Solar Installer Survey: Two-thirds will absorb solar tariff costs instead of passing to customers as confidence climbs

solar installer confidence

Solar installer confidence continues to climb nationwide, according to the third annual Solar Installer Survey, released by EnergySage and NABCEP. This is the largest and most comprehensive business climate survey of solar companies nationwide.

With nearly half of the 590 respondents stating they are more confident in the solar industry now than in prior years, confidence rose in key states such as Massachusetts, North Carolina and Washington. However, customer acquisition challenges and changing regulations in the country’s largest solar market, California, resulted in a 27 percent drop in installer confidence. Additionally, installers called for better customer service and support from manufacturers, financiers and software providers as they try to win more business in an increasingly competitive solar market.

Three key insights from the 2017 Solar Installer Survey

1. Demand for solar-plus-storage surges – Nearly one in three solar shoppers are also interested in a home battery, according to respondents. Close rates for customers who receive quotes for solar-plus-storage are nearly 50 percent in some markets.

2. Installers may absorb solar tariff – The recently announced 30% tariff on imported solar cells and panels by the Trump administration may have less of an impact on residential solar than initially expected. Two-thirds of solar installers say they plan to absorb some or all of the cost of the tariff, rather than pass those costs along to the consumer.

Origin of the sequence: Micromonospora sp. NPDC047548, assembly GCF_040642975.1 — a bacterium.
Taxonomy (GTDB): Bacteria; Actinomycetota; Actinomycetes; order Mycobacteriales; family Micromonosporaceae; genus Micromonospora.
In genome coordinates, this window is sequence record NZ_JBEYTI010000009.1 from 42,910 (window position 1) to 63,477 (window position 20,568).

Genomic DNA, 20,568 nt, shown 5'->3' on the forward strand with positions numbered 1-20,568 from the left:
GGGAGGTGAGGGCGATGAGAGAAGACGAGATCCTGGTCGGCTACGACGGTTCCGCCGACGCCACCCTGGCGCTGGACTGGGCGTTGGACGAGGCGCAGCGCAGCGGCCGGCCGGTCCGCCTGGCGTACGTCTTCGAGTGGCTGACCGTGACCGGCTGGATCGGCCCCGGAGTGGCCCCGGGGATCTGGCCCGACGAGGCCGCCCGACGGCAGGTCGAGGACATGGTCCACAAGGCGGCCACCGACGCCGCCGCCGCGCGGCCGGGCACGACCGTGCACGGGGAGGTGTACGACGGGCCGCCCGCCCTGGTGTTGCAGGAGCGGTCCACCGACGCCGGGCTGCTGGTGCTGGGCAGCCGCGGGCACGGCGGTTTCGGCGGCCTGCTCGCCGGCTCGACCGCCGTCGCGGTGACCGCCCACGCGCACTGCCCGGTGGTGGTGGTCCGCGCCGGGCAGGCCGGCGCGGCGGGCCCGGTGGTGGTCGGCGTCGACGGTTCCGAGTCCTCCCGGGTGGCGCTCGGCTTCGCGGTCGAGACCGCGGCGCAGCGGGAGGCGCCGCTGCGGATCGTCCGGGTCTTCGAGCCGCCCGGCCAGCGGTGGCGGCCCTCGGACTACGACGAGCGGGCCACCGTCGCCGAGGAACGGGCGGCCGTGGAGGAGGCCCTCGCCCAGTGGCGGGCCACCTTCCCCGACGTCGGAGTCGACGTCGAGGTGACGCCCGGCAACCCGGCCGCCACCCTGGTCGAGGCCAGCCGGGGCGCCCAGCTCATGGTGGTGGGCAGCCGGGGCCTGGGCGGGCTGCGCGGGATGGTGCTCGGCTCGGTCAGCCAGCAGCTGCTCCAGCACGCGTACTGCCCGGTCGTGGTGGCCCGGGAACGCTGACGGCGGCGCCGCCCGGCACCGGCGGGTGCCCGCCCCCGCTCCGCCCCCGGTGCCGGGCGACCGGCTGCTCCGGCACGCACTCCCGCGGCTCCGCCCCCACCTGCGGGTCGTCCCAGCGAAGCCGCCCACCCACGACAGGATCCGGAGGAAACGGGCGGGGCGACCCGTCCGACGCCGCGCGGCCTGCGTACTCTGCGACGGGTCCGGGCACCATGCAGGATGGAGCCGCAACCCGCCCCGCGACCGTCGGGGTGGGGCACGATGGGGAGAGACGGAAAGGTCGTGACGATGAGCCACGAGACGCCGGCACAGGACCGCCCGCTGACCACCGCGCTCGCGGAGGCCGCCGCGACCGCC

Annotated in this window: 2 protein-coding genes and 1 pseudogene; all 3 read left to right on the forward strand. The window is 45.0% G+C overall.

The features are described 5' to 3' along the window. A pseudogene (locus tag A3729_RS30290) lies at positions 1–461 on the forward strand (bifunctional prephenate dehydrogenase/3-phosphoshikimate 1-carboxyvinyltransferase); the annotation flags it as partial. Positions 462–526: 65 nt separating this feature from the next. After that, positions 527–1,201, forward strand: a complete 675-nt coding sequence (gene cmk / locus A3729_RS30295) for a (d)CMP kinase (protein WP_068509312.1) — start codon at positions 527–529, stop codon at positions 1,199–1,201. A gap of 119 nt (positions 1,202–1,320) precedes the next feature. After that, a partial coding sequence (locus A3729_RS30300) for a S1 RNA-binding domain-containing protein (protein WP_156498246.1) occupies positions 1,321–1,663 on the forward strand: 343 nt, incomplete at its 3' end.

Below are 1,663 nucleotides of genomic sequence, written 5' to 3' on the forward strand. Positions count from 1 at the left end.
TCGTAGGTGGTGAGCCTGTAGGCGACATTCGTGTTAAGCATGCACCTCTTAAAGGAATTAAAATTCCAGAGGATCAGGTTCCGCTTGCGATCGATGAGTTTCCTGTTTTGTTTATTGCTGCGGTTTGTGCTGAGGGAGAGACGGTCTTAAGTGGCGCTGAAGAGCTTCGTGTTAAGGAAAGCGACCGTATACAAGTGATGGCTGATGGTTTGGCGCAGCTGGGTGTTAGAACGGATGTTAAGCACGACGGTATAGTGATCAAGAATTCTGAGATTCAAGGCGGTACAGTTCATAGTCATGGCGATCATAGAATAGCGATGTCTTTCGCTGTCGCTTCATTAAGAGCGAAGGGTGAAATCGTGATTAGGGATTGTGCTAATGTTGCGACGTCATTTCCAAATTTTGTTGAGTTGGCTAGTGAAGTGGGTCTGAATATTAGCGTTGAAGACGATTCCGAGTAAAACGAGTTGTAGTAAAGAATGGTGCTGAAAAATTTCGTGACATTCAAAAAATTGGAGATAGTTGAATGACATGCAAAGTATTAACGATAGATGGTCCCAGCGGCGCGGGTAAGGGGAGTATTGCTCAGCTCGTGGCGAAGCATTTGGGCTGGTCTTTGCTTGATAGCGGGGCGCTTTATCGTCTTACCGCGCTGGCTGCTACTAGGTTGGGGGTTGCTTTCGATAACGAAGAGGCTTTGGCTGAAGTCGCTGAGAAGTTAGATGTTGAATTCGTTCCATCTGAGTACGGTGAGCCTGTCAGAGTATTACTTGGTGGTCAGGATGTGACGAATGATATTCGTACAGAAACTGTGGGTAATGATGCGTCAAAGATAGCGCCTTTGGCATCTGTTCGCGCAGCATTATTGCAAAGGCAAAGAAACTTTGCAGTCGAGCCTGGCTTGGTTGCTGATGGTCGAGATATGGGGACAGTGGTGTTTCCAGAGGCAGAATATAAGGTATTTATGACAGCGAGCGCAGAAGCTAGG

3. Customer acquisition remains difficult – 37% of respondents stated that customer acquisition was harder in 2017 as compared to 2016, and that confusion created by competitors is still their number one challenge. Additionally, installers are prioritizing growth in market share over margins.

“For the second year in a row, confidence in the solar industry among installers is on the rise, with a meaningful jump in 2017,” said Vikram Aggarwal, CEO and founder of EnergySage. “From speaking with our installers across the country, we believe there are several reasons for continued optimism. Consumer interest in solar energy and home energy storage has never been higher. Given that prices remain competitive and the solar tariff is expected to only have a limited short-term impact, solar installers have much to look forward to in 2018 and beyond.”

EnergySage fielded this survey between December 14, 2017 and January 13, 2018. In addition to EnergySage, NABCEP, the leading certification organization for renewable energy professionals, as well as several large manufacturers, distributors, and industry associations sent the survey to their own installer networks. In total, 587 solar installers located across 46 states, the District of Columbia, and Puerto Rico participated.

You can download the full report here: Solar Installer Survey

— Solar Builder magazine

Solar Installer Survey: Two-thirds will absorb solar tariff costs instead of passing to customers as confidence climbs

solar installer confidence

Solar installer confidence continues to climb nationwide, according to the third annual Solar Installer Survey, released by EnergySage and NABCEP. This is the largest and most comprehensive business climate survey of solar companies nationwide.